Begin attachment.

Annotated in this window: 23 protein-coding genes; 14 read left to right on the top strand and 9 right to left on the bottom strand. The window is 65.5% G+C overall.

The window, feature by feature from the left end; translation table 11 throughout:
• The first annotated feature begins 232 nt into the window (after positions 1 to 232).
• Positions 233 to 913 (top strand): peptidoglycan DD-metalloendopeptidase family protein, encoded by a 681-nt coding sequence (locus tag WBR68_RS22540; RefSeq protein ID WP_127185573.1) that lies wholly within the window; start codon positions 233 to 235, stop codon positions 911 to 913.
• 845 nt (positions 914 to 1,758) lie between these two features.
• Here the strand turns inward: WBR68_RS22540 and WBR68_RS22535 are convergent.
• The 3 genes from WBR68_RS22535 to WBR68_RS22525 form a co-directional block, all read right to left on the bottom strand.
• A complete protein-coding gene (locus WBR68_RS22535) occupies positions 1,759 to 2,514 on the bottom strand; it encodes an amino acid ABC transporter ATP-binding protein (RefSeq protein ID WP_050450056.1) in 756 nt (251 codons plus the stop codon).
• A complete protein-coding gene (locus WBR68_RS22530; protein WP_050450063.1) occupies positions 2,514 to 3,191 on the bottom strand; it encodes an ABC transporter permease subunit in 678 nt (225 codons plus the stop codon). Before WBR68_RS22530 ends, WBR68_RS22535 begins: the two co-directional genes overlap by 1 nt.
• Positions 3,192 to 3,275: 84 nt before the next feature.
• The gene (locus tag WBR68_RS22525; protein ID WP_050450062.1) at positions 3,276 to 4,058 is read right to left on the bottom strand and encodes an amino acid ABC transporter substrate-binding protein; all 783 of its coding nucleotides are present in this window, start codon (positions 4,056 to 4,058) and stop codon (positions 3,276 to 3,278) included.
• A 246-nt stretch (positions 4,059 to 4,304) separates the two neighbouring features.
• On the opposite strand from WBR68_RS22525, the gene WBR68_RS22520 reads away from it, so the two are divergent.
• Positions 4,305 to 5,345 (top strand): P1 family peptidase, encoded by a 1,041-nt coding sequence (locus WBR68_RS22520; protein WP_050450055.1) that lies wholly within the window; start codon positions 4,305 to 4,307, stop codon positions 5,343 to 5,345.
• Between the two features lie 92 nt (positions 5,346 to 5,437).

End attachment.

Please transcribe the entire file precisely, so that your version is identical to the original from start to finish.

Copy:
Annotated in this window: 23 protein-coding genes; 14 read left to right on the top strand and 9 right to left on the bottom strand. The window is 65.5% G+C overall.

The window, feature by feature from the left end; translation table 11 throughout:
• The first annotated feature begins 232 nt into the window (after positions 1 to 232).
• Positions 233 to 913 (top strand): peptidoglycan DD-metalloendopeptidase family protein, encoded by a 681-nt coding sequence (locus tag WBR68_RS22540; RefSeq protein ID WP_127185573.1) that lies wholly within the window; start codon positions 233 to 235, stop codon positions 911 to 913.
• 845 nt (positions 914 to 1,758) lie between these two features.
• Here the strand turns inward: WBR68_RS22540 and WBR68_RS22535 are convergent.
• The 3 genes from WBR68_RS22535 to WBR68_RS22525 form a co-directional block, all read right to left on the bottom strand.
• A complete protein-coding gene (locus WBR68_RS22535) occupies positions 1,759 to 2,514 on the bottom strand; it encodes an amino acid ABC transporter ATP-binding protein (RefSeq protein ID WP_050450056.1) in 756 nt (251 codons plus the stop codon).
• A complete protein-coding gene (locus WBR68_RS22530; protein WP_050450063.1) occupies positions 2,514 to 3,191 on the bottom strand; it encodes an ABC transporter permease subunit in 678 nt (225 codons plus the stop codon). Before WBR68_RS22530 ends, WBR68_RS22535 begins: the two co-directional genes overlap by 1 nt.
• Positions 3,192 to 3,275: 84 nt before the next feature.
• The gene (locus tag WBR68_RS22525; protein ID WP_050450062.1) at positions 3,276 to 4,058 is read right to left on the bottom strand and encodes an amino acid ABC transporter substrate-binding protein; all 783 of its coding nucleotides are present in this window, start codon (positions 4,056 to 4,058) and stop codon (positions 3,276 to 3,278) included.
• A 246-nt stretch (positions 4,059 to 4,304) separates the two neighbouring features.
• On the opposite strand from WBR68_RS22525, the gene WBR68_RS22520 reads away from it, so the two are divergent.
• Positions 4,305 to 5,345 (top strand): P1 family peptidase, encoded by a 1,041-nt coding sequence (locus WBR68_RS22520; protein WP_050450055.1) that lies wholly within the window; start codon positions 4,305 to 4,307, stop codon positions 5,343 to 5,345.
• Between the two features lie 92 nt (positions 5,346 to 5,437).